Denmark: Big conference of pupils, students and apprentices


Last Wednesday, September 22, became an historic day for the Danish student movement. Nearly 2500 young people from almost all types of educational institutions and from all over the country gathered in the KB hall to start the “STOP-NOW”-initiative, which has been called by most of the traditional student organizations. They gathered because the government, in spite of the obvious bad state of the education system, continues to carry through cutbacks.

Last Wednesday, September 22, became an historic day for the Danish student movement. Nearly 2500 young people from almost all types of educational institutions and from all over the country gathered in the KB hall to start the “STOP-NOW”-initiative, which has been called by most of the traditional student organizations. They gathered because the government, in spite of the obvious bad state of the education system, continues to carry through cutbacks. The initiative will lead the joint struggle for better education, uniting all young people, across all types of education, and in this context, put forward a number of political demands for the improvement of the conditions of pupils, students and apprentices. Moreover, it was decided to set up regional “STOP-NOW” networks and to mobilize for a joint day of struggle, on October 5.

“The youth have seized the floor!” a big banner read behind the scene, and it also reflected the enthusiastic mood from the very beginning of the conference, when Thor Möger Pedersen, chairmen of DGS (the traditional secondary-school student organization), held an opening speech which further lifted the mood in the hall.

As was pointed out many times from the floor of the conference, education can be considered as one of Denmark’s raw materials, it is a securing of society’s future.

But it is not just for this reason that pupils, students and apprentices are uniting at this stage. They have struggled before, but the point is that the cutbacks have continued, which has resulted in them facing the same problems as before – the same or worse conditions, while more cutbacks are on the agenda in the future.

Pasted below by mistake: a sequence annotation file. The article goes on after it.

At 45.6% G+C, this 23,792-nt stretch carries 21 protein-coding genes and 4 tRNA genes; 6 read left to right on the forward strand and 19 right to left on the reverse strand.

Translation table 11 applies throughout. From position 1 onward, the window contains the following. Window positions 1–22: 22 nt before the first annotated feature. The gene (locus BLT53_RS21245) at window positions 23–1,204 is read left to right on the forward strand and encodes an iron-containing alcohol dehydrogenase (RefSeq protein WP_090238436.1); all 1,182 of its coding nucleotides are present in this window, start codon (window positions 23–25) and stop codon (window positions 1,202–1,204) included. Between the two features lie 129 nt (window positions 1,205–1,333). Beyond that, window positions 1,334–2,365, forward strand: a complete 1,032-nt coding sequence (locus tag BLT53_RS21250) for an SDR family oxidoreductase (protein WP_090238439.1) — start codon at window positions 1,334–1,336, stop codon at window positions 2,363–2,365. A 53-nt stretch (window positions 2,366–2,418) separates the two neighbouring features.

The working environment in the education system has become worse, everywhere the furniture and classrooms are too small or too old and worn. For example, at Stenhus Gymnasium in Holbæk, 60% of the school is full of mold fungus. The fact that the government is neglecting the working environment and especially the physical conditions is reprehensible, especially when one considers the fact that a new reform of the secondary schools, which is supposed to “modernize” the schools, will be introduced this August.


Another tendency in the school system across all types of education is the straitened circumstances of student democracy. The external governing bodies continue at the university, and this means that people outside the university – i.e. big business – have the majority on the board. Now the secondary schools will be ‘independent’, self-governing institutions. Freehold of these schools opens the way for user’s fees and external boards, as seen in the universities, that means cutbacks directed against the economically weakest people and less democracy, which favors big business.

All this clearly shows that the government is not just neglecting the youth, but that they are deliberately hostile to the idea of education for everyone and in favor of an educational system that fits the business community.

The second speaker at the conference, Per Schultz Jørgensen from the Pedagogical University of Denmark talked of an exaggerated focus on the measuring of effectiveness and individuality as a standard solution, and he thought that the policies of the government were a conscious liberalization of education, which all in all resulted in a negative social heritage, where there is not room for everyone to get the education they want. Judging from the noise level and the applause after his speech, it seemed that the audience agreed. After such good lead-offs the scene was set for a good debate in the following workshops.

All the cutbacks, which have already been carried through, and the prospect of more to come have naturally united the pupils, students and apprentices in the “STOP-NOW” initiative. United we are stronger, the idea is, and one must therefore also assume that this is a permanent campaign that will not cease before the educational policies are completely reversed.